Of note: European countries began banning or requiring Warning labels on artificially colored foods and cosmetics in 2003, followed shortly by Canada, Brazil, China and many others. Product manufacturers were faced with the decision to stop exporting, add a warning label (NOT good for marketing or PR) or create their products with natural food coloring. Meanwhile these same products continued to be manufactured and sold in the USA with artificial colors.


Fast forward to our campaign…. We did the research and began to dig for facts and determine how useful the more traditional activist approaches to calling for change. We discovered the long history of this issue. We also discovered the dozens of previous petitions on multiple platforms calling for the removal of artificial colors., ranging from hundreds of thousands of signatures to those that garnered only a handful.


One such campaign on Change.org called for the removal of artificial colors from M&M’s in 2013…with over 216 thousand signatures, Mars, the manufacturer of M&M’s, CEO reversed an earlier quote and said "Eliminating all artificial colors from our human food portfolio is a massive undertaking, and one that will take time and hard work to accomplish," said Grant Reid, Mars president and CEO. "Our consumers are the boss and we hear them. If it's the right thing to do for them, it's the right thing to do for Mars." That was announced in 2015. The CEO indicated it would take 5 years to make the transition in all of their products. However in 2019 M&M’s still contain artificial colors.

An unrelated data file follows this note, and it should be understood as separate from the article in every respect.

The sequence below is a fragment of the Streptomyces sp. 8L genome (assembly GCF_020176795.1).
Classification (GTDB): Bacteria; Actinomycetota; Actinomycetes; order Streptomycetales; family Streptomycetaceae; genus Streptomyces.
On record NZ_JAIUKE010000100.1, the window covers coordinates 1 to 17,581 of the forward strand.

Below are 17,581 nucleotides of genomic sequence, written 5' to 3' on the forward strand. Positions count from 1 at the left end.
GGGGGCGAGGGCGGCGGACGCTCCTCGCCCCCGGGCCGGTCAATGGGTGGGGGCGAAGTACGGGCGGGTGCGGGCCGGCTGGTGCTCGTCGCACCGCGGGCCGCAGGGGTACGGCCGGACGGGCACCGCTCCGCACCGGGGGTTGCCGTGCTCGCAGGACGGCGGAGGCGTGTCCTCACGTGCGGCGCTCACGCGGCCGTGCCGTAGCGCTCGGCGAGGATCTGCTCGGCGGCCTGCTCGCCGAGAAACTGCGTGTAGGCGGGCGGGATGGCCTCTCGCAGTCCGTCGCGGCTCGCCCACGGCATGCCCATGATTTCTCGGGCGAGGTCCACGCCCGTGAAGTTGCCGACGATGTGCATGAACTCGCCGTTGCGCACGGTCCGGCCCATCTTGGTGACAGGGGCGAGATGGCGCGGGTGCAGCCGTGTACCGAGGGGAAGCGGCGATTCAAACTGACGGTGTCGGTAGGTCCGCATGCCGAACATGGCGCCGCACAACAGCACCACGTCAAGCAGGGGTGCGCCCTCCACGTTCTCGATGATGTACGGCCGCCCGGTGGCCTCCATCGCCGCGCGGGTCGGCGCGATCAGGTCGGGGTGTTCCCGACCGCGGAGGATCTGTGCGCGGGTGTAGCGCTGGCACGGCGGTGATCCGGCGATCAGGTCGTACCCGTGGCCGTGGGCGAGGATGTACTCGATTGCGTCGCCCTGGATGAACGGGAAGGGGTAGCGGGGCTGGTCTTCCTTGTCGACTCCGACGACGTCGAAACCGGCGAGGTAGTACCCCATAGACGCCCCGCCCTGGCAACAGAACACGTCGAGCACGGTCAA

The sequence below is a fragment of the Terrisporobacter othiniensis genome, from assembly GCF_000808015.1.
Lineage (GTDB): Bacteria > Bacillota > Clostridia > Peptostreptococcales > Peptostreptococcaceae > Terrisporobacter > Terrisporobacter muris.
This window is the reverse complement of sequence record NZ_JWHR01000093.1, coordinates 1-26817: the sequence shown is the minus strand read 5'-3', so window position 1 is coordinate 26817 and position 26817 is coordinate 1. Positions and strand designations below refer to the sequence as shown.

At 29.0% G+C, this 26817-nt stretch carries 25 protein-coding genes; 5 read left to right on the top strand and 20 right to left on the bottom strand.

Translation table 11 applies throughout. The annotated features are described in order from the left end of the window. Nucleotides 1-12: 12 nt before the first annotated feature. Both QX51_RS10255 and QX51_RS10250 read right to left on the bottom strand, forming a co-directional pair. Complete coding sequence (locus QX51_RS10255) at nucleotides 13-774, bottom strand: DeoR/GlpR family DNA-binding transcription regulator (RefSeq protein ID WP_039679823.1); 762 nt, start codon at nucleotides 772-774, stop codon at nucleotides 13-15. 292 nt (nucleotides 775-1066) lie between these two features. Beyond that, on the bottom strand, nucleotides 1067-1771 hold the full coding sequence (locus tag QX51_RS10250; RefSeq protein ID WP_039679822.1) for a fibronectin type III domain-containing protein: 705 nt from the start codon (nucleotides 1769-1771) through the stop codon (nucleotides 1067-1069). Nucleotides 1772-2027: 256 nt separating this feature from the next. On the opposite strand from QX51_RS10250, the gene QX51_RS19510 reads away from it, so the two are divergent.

In 2015, 11 multi national brands promised the removal of artificial colors by 2018…many are well on the path to doing so, but not all have completed the process. We wanted to make sure they know consumers had not forgotten their promise and that we still do not understand why they can make and sell their products in the rest of the world, with natural colors, but the US products lag behind.


So after all the research and all the meetings we realized that companies were in fact making the changes they promised too, those that had completed the process or were close to it seemed to be thriving. We looked at all the articles and comments and all the negative coverage since 1906 – (yeah that was fun) and realized more negativity thrown on the pile was having Zero effect.


Looking at the modern use of Social Media to spread a message and the current movement in our turbulent world to be more positive. We adapted that approach to our campaign.


Realizing that we would have a hard time being taken seriously by the brands we wanted to influence led us to adopt the approach, “We thank you for beginning the process and sticking to it, however we also want you to know that we will provide consumers with a list of naturally colored alternative products to the ones they love that you manufacture and ask them to switch to the naturally colored product until the day arrives that their favorite brand completes the transition from artificial dyes to only natural colors.”


The traditional activist approach to shame companies into changing has been waged in this arena since 1906 and gotten us where we are today. Let's finish the journey by staying positive and celebrating the victories and moving our money and influence to the brands who made the switch and then back to the brands that we love once they do as well.